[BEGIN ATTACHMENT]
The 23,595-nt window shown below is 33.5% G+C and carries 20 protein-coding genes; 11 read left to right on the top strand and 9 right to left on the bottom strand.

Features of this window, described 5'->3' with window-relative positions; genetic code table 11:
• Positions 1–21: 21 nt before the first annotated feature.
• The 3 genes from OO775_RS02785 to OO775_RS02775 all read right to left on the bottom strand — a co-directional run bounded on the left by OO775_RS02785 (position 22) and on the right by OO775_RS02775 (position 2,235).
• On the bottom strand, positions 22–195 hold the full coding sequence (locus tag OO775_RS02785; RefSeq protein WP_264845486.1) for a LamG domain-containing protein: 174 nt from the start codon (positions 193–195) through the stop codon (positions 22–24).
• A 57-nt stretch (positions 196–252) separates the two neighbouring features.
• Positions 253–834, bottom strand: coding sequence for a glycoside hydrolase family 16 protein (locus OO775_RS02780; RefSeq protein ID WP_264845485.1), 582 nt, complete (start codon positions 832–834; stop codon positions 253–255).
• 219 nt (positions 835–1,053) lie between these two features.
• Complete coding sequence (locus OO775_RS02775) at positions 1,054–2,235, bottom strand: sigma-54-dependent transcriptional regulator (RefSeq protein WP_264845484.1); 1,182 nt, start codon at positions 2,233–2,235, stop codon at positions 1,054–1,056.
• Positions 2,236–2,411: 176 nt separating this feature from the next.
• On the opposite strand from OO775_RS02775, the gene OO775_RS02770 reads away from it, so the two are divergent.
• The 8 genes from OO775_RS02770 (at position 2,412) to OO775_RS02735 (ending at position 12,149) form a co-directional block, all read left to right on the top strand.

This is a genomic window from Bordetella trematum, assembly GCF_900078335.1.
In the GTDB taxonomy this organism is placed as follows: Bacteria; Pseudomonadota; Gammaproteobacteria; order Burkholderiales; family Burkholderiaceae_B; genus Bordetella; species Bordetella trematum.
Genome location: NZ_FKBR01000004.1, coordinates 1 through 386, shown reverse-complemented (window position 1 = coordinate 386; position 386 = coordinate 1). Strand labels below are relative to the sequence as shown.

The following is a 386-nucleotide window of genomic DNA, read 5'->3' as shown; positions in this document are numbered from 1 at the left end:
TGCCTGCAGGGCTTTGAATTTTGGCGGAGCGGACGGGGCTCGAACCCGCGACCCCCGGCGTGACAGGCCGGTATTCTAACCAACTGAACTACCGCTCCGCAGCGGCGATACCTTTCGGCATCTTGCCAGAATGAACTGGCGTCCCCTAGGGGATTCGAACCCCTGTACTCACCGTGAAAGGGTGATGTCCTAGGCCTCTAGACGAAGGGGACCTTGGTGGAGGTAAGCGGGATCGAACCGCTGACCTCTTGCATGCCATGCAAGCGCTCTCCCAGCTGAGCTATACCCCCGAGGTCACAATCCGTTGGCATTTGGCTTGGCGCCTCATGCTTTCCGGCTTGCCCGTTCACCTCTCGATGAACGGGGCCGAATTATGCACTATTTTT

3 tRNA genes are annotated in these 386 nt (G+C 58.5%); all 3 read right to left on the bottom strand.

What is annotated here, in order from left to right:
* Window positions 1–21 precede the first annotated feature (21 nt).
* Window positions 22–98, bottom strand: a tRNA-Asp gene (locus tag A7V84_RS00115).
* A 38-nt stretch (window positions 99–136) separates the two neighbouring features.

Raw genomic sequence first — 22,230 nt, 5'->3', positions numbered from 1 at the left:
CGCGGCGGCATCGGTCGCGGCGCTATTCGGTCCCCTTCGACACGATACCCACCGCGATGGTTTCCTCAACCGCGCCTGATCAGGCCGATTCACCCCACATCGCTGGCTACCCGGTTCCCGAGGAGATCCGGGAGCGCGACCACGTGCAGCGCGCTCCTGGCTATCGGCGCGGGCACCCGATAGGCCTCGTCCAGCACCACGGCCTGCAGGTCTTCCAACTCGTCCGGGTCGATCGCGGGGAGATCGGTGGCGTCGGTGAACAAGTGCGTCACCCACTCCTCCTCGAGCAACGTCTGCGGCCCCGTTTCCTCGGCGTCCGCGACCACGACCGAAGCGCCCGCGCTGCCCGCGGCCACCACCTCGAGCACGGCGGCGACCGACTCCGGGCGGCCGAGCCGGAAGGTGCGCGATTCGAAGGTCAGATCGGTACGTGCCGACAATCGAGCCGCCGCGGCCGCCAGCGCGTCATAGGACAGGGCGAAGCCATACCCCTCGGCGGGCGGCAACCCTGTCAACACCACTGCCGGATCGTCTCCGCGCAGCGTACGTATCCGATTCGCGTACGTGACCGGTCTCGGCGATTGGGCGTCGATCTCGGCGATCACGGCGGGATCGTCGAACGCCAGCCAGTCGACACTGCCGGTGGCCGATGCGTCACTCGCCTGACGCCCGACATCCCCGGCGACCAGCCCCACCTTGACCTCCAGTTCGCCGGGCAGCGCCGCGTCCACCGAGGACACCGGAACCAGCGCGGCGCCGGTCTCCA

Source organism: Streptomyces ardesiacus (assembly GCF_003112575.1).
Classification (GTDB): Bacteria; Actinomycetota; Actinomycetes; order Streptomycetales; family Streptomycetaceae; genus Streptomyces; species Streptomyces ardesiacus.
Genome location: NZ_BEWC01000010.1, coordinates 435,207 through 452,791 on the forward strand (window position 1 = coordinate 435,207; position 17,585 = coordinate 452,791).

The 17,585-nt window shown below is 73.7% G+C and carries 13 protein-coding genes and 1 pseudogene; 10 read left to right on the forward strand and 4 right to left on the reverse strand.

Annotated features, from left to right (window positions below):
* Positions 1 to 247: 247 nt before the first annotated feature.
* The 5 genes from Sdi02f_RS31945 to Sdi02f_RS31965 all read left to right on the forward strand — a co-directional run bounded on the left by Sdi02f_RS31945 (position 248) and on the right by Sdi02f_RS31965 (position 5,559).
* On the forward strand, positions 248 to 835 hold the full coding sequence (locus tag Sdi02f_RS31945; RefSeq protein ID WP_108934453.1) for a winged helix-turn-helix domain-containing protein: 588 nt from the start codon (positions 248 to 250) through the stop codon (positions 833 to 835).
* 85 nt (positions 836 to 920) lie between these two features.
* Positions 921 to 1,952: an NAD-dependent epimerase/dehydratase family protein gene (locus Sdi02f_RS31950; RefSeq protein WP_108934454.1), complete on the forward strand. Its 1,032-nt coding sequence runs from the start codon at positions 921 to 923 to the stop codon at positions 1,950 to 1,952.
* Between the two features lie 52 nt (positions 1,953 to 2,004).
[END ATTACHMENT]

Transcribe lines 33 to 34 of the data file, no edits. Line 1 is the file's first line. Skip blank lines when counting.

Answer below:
* 85 nt (positions 836 to 920) lie between these two features.
* Positions 921 to 1,952: an NAD-dependent epimerase/dehydratase family protein gene (locus Sdi02f_RS31950; RefSeq protein WP_108934454.1), complete on the forward strand. Its 1,032-nt coding sequence runs from the start codon at positions 921 to 923 to the stop codon at positions 1,950 to 1,952.